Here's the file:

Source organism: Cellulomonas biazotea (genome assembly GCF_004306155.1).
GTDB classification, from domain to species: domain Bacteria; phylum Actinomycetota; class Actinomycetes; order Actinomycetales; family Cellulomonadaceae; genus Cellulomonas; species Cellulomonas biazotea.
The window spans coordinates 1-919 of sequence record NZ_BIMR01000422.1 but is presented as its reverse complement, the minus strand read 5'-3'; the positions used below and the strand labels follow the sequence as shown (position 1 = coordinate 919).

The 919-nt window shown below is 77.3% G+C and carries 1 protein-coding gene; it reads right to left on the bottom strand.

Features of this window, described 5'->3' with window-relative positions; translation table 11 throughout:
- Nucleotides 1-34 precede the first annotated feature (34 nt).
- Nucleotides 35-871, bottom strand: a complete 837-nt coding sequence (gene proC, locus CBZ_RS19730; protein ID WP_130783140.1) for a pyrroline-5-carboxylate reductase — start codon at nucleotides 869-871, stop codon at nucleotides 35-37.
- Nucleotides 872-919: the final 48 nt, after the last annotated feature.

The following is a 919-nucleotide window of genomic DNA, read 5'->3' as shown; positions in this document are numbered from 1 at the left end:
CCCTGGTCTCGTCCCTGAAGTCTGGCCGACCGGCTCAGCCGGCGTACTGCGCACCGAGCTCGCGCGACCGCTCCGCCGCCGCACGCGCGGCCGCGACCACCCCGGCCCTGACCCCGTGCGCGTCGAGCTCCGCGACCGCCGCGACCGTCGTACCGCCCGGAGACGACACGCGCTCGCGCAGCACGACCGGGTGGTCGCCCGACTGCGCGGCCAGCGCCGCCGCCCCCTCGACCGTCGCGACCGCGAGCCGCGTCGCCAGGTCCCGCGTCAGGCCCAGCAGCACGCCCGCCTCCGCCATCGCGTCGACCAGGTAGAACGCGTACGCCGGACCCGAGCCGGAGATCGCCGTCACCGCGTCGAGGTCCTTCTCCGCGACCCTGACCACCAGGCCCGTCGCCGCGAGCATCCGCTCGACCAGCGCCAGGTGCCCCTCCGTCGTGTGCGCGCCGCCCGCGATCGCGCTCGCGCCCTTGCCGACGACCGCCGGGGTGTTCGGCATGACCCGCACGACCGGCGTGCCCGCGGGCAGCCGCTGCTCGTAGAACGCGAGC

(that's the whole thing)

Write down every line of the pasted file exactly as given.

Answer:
Source organism: Cellulomonas biazotea (genome assembly GCF_004306155.1).
GTDB classification, from domain to species: domain Bacteria; phylum Actinomycetota; class Actinomycetes; order Actinomycetales; family Cellulomonadaceae; genus Cellulomonas; species Cellulomonas biazotea.
The window spans coordinates 1-919 of sequence record NZ_BIMR01000422.1 but is presented as its reverse complement, the minus strand read 5'-3'; the positions used below and the strand labels follow the sequence as shown (position 1 = coordinate 919).

The 919-nt window shown below is 77.3% G+C and carries 1 protein-coding gene; it reads right to left on the bottom strand.

Features of this window, described 5'->3' with window-relative positions; translation table 11 throughout:
- Nucleotides 1-34 precede the first annotated feature (34 nt).
- Nucleotides 35-871, bottom strand: a complete 837-nt coding sequence (gene proC, locus CBZ_RS19730; protein ID WP_130783140.1) for a pyrroline-5-carboxylate reductase — start codon at nucleotides 869-871, stop codon at nucleotides 35-37.
- Nucleotides 872-919: the final 48 nt, after the last annotated feature.

The following is a 919-nucleotide window of genomic DNA, read 5'->3' as shown; positions in this document are numbered from 1 at the left end:
CCCTGGTCTCGTCCCTGAAGTCTGGCCGACCGGCTCAGCCGGCGTACTGCGCACCGAGCTCGCGCGACCGCTCCGCCGCCGCACGCGCGGCCGCGACCACCCCGGCCCTGACCCCGTGCGCGTCGAGCTCCGCGACCGCCGCGACCGTCGTACCGCCCGGAGACGACACGCGCTCGCGCAGCACGACCGGGTGGTCGCCCGACTGCGCGGCCAGCGCCGCCGCCCCCTCGACCGTCGCGACCGCGAGCCGCGTCGCCAGGTCCCGCGTCAGGCCCAGCAGCACGCCCGCCTCCGCCATCGCGTCGACCAGGTAGAACGCGTACGCCGGACCCGAGCCGGAGATCGCCGTCACCGCGTCGAGGTCCTTCTCCGCGACCCTGACCACCAGGCCCGTCGCCGCGAGCATCCGCTCGACCAGCGCCAGGTGCCCCTCCGTCGTGTGCGCGCCGCCCGCGATCGCGCTCGCGCCCTTGCCGACGACCGCCGGGGTGTTCGGCATGACCCGCACGACCGGCGTGCCCGCGGGCAGCCGCTGCTCGTAGAACGCGAGC